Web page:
The stunning debut of a brilliant nonfiction writer whose vivid account of his grandparents' lives in Egypt, Tunisia, Palestine, and Los Angeles reclaims his family's Jewish Arab identity
There was a time when being an "Arab" didn't mean you were necessarily Muslim. It was a time when Oscar Hayoun, a Jewish Arab, strode along the Nile in a fashionable suit, long before he and his father arrived at the port of Haifa to join the Zionist state only to find themselves hosed down with DDT and then left unemployed on the margins of society. In that time, Arabness was a mark of cosmopolitanism, of intellectualism. Today, in the age of the Likud and ISIS, Oscar's son, the Jewish Arab journalist Massoud Hayoun whom Oscar raised in Los Angeles, finds his voice by telling his family's story.
To reclaim a worldly, nuanced Arab identity is, for Hayoun, part of the larger project to recall a time before ethnic identity was mangled for political ends. It is also a journey deep into a lost age of sophisticated innocence in the Arab world; an age that is now nearly lost.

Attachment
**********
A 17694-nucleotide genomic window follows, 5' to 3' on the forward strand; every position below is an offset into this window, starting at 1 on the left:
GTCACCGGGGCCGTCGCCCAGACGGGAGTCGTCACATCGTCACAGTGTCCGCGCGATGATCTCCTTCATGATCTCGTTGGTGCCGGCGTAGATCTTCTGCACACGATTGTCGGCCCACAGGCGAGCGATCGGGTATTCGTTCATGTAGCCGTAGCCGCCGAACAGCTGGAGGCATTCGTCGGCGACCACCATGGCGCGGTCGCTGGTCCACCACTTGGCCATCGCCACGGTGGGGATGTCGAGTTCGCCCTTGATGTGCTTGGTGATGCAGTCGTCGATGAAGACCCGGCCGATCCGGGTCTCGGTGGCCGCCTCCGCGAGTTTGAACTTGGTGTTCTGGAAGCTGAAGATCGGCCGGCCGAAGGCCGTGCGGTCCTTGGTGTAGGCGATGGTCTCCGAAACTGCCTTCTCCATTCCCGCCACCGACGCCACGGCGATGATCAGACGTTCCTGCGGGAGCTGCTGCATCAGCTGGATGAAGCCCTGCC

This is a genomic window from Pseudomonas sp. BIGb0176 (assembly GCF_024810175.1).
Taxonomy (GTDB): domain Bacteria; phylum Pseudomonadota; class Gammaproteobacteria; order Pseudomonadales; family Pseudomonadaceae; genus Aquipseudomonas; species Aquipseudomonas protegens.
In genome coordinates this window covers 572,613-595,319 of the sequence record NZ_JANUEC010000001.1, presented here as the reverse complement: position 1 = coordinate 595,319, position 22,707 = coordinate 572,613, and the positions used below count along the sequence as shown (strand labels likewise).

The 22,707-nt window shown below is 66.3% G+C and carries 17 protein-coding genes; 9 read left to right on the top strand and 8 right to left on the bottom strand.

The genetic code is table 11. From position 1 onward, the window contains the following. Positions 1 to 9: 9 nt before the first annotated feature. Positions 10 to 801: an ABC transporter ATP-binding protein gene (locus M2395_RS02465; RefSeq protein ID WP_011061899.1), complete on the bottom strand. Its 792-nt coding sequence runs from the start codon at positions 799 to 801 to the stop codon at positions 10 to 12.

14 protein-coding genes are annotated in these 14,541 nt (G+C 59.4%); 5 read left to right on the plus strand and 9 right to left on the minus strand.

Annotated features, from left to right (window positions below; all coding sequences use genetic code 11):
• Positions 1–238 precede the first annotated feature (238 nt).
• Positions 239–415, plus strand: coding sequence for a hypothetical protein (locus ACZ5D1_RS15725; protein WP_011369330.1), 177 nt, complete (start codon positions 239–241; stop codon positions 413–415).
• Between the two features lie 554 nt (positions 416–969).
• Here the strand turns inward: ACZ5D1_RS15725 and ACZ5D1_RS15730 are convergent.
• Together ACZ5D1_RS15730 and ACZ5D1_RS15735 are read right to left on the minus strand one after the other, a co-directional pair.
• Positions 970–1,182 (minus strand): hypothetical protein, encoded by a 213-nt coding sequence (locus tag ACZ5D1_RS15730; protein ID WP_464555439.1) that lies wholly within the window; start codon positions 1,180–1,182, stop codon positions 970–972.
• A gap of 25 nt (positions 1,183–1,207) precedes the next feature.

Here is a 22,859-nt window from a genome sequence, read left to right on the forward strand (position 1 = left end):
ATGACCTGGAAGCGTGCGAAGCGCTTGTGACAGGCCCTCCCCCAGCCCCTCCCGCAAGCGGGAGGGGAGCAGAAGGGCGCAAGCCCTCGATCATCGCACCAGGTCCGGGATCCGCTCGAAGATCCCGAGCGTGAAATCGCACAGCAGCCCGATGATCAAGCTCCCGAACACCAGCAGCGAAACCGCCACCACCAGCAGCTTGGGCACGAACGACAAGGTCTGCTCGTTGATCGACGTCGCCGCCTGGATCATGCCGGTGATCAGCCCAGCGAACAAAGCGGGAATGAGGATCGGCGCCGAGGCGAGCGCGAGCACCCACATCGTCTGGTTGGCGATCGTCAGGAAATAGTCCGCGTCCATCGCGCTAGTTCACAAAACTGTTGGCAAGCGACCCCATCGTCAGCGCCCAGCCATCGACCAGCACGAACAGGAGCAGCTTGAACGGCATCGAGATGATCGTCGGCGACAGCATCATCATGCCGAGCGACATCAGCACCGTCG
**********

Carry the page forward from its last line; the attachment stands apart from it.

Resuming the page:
When We Were Arabs showcases the gorgeous prose of the Eppy Award-winning writer Massoud Hayoun, bringing the worlds of his grandparents alive, vividly shattering our contemporary understanding of what makes an Arab, what makes a Jew, and how we draw the lines over which we do battle.
About the Author
Massoud Hayoun is a journalist based in Los Angeles, most recently freelancing for Al Jazeera English and Anthony Bourdain's Parts Unknown online while writing a weekly column on foreign affairs for Pacific Standard. He previously worked as a reporter for Al Jazeera America, The Atlantic, Agence France-Presse, and the South China Morning Post and has been published widely. He speaks and works in five languages and won a 2015 EPPY Award. He lives in Los Angeles.